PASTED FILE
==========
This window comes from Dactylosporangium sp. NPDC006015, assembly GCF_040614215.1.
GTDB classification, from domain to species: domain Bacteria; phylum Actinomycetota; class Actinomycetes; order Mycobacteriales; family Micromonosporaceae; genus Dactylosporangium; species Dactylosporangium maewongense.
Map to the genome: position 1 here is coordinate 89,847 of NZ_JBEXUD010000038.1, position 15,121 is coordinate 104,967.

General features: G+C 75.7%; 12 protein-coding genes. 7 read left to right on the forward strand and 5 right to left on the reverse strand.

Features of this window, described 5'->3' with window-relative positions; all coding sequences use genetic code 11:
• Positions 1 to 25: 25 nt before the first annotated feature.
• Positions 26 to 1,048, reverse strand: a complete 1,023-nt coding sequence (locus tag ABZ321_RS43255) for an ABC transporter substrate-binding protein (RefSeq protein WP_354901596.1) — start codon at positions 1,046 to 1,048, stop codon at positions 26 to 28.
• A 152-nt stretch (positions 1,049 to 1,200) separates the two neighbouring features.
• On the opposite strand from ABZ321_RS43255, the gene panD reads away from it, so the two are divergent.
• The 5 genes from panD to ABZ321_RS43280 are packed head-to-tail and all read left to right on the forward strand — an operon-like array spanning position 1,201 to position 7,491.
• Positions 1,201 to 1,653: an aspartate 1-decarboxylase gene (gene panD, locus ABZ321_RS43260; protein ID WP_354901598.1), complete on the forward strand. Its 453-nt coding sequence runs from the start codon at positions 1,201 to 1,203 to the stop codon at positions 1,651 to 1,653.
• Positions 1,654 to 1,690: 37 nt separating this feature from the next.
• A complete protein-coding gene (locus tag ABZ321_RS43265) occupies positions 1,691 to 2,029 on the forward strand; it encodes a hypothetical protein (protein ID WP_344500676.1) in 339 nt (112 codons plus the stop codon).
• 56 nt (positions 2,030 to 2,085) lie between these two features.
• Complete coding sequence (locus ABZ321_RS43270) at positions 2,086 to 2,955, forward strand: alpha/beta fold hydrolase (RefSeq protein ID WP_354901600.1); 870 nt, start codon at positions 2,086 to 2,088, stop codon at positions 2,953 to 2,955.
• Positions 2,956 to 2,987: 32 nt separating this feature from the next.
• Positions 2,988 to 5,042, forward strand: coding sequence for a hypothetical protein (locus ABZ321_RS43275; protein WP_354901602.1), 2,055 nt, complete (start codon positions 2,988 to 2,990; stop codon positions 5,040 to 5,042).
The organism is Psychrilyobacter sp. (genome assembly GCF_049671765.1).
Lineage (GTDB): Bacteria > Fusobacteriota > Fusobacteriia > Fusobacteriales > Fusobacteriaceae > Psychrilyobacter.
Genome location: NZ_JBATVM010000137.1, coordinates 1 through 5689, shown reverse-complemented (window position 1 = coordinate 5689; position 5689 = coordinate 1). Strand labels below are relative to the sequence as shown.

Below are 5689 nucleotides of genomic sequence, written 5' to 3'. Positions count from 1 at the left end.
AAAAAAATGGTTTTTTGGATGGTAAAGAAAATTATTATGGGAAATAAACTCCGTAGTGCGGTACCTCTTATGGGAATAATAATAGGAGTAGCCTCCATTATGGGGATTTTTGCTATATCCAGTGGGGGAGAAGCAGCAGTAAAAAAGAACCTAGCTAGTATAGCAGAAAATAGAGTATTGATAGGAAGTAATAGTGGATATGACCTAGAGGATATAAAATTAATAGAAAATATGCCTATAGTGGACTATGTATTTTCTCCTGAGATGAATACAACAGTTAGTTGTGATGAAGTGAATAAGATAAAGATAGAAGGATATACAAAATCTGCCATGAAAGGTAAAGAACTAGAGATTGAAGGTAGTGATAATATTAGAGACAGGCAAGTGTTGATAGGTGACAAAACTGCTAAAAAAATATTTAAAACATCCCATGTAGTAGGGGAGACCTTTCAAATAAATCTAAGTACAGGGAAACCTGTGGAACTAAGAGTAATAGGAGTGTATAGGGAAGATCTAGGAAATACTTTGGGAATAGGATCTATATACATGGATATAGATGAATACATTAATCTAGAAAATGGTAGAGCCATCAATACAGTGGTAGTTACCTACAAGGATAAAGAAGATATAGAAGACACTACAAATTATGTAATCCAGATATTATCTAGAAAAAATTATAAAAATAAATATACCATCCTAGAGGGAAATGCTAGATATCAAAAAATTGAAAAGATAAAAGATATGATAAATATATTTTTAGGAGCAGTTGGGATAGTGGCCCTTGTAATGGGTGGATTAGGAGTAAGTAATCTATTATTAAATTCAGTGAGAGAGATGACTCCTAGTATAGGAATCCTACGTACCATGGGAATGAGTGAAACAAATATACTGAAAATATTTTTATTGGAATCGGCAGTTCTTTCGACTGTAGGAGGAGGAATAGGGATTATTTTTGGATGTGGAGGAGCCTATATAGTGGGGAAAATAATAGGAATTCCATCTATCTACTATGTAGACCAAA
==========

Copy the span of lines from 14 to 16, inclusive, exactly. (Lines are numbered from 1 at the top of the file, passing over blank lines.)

• 56 nt (positions 2,030 to 2,085) lie between these two features.
• Complete coding sequence (locus ABZ321_RS43270) at positions 2,086 to 2,955, forward strand: alpha/beta fold hydrolase (RefSeq protein ID WP_354901600.1); 870 nt, start codon at positions 2,086 to 2,088, stop codon at positions 2,953 to 2,955.
• Positions 2,956 to 2,987: 32 nt separating this feature from the next.